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Waste Recycling Rates in The U.S. From 1960 to 2011 - Task 1 Line Graph Sample

You should spend about 20 minutes on this task.


The graph below shows waste recycling rates in the U.S. from 1960 to 2011.


Summarise the information by selecting and reporting the main features, and make comparisons where relevant.


Write at least 150 words.


Waste Recycling Rates in The U.S. From 1960 to 2011 - Task 1 Line Graph Sample

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Model Answer 1 (Band 9)

The provided graph offers a snapshot of the progression in waste recycling rates in the U.S. from the year 1960 through 2011, delineating a clear trend in both the total waste recovery in million tons and the percentage of waste that was recycled.


An overview of the data indicates a modest commencement in the 1960s, followed by a striking growth post-1985 in both the waste recovery and recycling rates. It's noteworthy that while improvements are evident, a significant volume of waste did not undergo the recycling process.


Delving into specifics, in 1960, the U.S. saw 5.6 million tons of waste recovery with a recycling rate of only 6.4%. Over the next decade, recovery amounts gently rose to 8 million tons, with a minor uptick in recycling to 6.6%. By 1980, the recovery had surged to 14.5 million tons, with nearly a tenth being recycled. The subsequent five years marked a slight increase in the recycling rate to almost 10%.


The trend over the next quarter-century showcases a robust upsurge. By 1995, recycling rates had improved to 16%, and by 2005, an impressive leap to nearly one-third of waste was recycled out of the 79.8 million tons recovered. In 2011, the culmination of this upward trend was evident when over one-third of waste, approximately 30 million tons, was recycled from a total recovery of 86.9 million tons, highlighting a persistent gap wherein a substantial portion of waste remained non-recycled.


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Model Answer 2 (Band 9)

The line graph elucidates the trends in waste recovery and recycling in the United States over a half-century span, from 1960 to 2011, quantified in million tons and percentage terms, respectively.


An overarching glance at the chart reveals two distinct trends: a gradual increase in the total volume of waste recovery and a more pronounced rise in the percentage of recycling from the mid-1980s onwards. It is apparent that, despite the growth in recycling, a considerable amount of waste did not undergo this process.


In the initial decade recorded, the recovery of waste was 5.6 million tons, with recycling rates at a nascent 6.4%. The subsequent decade exhibited a slight increment, with 8 million tons of waste recovered and a marginal rise in recycling to 6.6%. By 1980, the figures had more than doubled to 14.5 million tons of waste recovery, with the recycling rate creeping up to just shy of 10%. The following five years witnessed a modest improvement in recycling, touching nearly 10%.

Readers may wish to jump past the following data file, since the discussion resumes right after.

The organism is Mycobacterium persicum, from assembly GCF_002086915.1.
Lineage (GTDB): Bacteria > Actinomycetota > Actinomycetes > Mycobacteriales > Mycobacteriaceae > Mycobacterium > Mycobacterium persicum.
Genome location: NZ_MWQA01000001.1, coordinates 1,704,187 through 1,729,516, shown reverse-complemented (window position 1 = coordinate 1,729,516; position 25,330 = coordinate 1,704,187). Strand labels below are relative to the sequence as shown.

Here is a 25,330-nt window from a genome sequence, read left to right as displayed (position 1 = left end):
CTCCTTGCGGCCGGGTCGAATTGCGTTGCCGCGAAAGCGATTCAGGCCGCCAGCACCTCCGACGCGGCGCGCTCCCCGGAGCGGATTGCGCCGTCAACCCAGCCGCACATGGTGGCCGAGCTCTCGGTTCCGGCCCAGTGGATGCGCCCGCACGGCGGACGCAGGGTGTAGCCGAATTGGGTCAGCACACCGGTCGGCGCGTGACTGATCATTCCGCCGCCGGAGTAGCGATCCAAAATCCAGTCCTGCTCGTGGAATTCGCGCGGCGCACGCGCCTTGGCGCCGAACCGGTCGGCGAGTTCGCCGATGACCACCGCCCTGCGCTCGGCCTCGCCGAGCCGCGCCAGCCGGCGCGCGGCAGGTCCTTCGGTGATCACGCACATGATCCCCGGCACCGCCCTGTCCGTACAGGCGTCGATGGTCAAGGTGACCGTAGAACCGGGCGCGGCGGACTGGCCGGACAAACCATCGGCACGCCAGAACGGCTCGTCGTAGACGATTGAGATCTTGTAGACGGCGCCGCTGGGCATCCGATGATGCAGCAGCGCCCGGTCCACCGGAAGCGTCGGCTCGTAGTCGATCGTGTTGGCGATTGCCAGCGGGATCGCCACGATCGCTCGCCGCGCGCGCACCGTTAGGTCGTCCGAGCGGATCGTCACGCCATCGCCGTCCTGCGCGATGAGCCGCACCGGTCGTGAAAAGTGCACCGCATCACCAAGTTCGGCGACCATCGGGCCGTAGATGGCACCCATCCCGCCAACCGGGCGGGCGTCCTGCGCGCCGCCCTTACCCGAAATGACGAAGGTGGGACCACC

The ensuing years up to 2005 signify a marked enhancement in recycling efforts, with rates soaring to approximately one-third of the 79.8 million tons of waste recovered. This trend peaks in 2011, showcasing that over one-third of the waste, translating to around 30 million tons, was recycled from a total recovery of 86.9 million tons, thereby underscoring the persistent issue of unrecycled waste.


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Model Answer 3 (Band 9)

The chart provides an analysis of the evolution of waste recycling rates in the U.S. from 1960 to 2011, detailing the volume of waste recovered in million tons and the corresponding percentages of recycled material.


Initially, the graph indicates a modest commencement in waste recovery and recycling efforts in the early years, with a significant escalation observable post-mid-1980s. It's evident that while the recycling rates have improved over time, not all waste was subjected to the recycling process.


In the onset year of 1960, the U.S. achieved a waste recovery of 5.6 million tons with a recycling rate at a minimal 6.4%. Progressing through the decades, there was a slight increase in 1970 to 8 million tons recovered and a 6.6% recycling rate. By the advent of the 1980s, a noteworthy jump to 14.5 million tons in waste recovery was recorded, with the recycling rate nearing 10%. A further inspection of the mid-1980s reveals an incremental rise in recycling rates to just under 10%.


The period leading up to 2005 is marked by significant strides in recycling, as evidenced by the sharp rise to a recycling rate of one-third of the nearly 80 million tons of waste recovered. By 2011, the trend reached its zenith with over one-third of waste, equating to around 30 million tons, being recycled from a total of 86.9 million tons recovered, highlighting the fact that a substantial volume of waste remained untreated by recycling processes.


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